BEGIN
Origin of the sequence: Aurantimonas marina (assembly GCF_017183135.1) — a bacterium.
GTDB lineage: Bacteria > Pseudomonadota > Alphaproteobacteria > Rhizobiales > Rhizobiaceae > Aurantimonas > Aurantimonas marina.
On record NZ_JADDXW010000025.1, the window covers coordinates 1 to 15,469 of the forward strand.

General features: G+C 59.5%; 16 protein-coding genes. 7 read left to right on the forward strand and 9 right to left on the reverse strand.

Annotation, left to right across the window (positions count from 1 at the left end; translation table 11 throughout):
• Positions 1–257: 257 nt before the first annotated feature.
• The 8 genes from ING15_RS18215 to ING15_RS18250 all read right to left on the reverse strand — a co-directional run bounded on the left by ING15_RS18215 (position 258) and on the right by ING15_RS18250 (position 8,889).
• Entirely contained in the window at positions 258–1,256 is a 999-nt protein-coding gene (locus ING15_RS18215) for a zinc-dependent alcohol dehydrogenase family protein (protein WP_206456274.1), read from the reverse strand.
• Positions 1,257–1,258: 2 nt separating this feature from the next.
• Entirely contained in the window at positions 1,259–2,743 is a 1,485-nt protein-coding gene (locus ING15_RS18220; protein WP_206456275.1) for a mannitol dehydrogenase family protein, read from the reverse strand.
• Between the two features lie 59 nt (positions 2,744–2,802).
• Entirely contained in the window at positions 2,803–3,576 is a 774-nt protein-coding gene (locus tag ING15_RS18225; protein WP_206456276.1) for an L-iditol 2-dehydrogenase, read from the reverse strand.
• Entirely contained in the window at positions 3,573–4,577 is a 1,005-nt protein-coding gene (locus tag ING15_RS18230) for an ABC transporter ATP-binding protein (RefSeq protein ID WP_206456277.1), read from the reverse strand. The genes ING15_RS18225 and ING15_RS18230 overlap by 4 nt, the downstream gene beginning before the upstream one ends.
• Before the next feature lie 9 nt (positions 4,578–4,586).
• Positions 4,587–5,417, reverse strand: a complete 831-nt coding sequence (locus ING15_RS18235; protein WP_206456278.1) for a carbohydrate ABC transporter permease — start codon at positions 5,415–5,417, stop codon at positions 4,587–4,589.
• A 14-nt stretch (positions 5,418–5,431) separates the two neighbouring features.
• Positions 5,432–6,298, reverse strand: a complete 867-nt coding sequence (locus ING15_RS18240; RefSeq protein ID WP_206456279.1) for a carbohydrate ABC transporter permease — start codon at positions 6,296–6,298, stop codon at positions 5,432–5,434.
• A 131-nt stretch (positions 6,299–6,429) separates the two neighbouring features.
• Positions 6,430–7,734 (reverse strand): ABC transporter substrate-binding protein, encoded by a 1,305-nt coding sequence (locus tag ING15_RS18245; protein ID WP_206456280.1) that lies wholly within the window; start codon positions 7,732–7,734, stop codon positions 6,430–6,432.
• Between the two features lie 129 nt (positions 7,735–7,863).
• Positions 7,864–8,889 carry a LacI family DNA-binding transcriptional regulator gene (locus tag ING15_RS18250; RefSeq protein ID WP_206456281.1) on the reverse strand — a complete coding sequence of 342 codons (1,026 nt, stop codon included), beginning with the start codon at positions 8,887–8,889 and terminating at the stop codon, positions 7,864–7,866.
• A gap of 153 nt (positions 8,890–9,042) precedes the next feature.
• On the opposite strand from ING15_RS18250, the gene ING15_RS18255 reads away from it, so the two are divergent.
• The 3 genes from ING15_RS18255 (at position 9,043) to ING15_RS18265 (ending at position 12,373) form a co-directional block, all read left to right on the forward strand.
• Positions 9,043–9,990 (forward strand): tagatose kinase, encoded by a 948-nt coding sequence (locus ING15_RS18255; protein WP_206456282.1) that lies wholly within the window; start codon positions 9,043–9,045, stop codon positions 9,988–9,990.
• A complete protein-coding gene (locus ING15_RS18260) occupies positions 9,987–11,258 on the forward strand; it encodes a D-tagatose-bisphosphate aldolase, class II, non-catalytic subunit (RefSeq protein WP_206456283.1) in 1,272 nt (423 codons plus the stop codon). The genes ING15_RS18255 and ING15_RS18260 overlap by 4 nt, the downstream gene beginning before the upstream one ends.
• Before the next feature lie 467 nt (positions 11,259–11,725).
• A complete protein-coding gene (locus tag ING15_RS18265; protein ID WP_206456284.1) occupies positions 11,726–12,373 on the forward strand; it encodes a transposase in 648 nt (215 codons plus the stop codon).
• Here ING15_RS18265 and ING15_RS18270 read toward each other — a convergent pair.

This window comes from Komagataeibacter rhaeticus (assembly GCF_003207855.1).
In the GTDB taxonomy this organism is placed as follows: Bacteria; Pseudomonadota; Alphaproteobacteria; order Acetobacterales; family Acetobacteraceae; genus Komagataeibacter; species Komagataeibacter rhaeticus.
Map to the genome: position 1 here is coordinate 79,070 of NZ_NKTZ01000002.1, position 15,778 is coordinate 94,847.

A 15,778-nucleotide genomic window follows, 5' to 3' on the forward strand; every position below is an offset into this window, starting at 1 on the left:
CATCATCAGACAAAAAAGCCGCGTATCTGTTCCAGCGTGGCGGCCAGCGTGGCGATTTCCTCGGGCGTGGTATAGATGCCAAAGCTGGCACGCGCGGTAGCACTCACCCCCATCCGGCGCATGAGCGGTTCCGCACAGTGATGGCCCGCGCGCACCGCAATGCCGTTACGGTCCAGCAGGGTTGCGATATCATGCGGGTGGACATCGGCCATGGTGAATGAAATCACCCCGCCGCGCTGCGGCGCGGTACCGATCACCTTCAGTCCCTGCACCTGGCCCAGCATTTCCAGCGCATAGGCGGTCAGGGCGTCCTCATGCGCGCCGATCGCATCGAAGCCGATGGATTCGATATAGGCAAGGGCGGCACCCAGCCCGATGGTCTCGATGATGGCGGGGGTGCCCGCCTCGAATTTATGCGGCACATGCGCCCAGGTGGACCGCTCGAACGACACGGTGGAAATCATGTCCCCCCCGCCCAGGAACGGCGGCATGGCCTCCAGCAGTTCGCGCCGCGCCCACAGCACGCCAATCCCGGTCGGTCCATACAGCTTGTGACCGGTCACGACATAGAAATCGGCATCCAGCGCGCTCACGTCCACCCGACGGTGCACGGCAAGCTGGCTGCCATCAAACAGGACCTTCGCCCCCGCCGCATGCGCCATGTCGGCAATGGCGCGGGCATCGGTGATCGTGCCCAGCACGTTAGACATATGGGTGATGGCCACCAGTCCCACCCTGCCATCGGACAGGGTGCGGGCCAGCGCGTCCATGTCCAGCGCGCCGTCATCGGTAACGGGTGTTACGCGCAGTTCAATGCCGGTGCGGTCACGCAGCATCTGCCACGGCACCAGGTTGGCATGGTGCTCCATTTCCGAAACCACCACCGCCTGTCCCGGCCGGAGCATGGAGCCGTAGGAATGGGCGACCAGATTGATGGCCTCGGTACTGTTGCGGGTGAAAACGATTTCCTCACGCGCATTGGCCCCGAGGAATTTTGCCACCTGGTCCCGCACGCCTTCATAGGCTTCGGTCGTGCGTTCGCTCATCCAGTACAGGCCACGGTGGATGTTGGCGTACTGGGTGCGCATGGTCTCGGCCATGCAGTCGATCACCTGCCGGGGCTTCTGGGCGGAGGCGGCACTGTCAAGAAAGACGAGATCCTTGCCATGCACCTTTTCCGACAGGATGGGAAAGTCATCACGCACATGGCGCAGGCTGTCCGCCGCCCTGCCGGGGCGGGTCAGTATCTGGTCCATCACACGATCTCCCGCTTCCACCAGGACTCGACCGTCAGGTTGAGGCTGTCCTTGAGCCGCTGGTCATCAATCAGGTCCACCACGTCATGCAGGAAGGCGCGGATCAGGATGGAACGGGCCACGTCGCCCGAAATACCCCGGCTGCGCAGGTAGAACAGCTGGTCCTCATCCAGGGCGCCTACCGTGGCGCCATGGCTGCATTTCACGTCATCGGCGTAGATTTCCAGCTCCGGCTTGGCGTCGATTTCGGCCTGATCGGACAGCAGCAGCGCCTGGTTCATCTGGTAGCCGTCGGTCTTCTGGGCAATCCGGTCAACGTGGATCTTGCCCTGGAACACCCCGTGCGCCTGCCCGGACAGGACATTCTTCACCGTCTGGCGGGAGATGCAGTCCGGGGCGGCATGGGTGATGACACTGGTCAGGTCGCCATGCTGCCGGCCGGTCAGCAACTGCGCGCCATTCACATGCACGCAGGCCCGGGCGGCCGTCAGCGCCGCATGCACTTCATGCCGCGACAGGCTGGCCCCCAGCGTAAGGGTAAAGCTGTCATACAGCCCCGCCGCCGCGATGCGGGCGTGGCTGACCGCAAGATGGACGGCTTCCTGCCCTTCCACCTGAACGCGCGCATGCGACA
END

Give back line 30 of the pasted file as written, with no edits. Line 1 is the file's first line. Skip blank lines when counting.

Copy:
This window comes from Komagataeibacter rhaeticus (assembly GCF_003207855.1).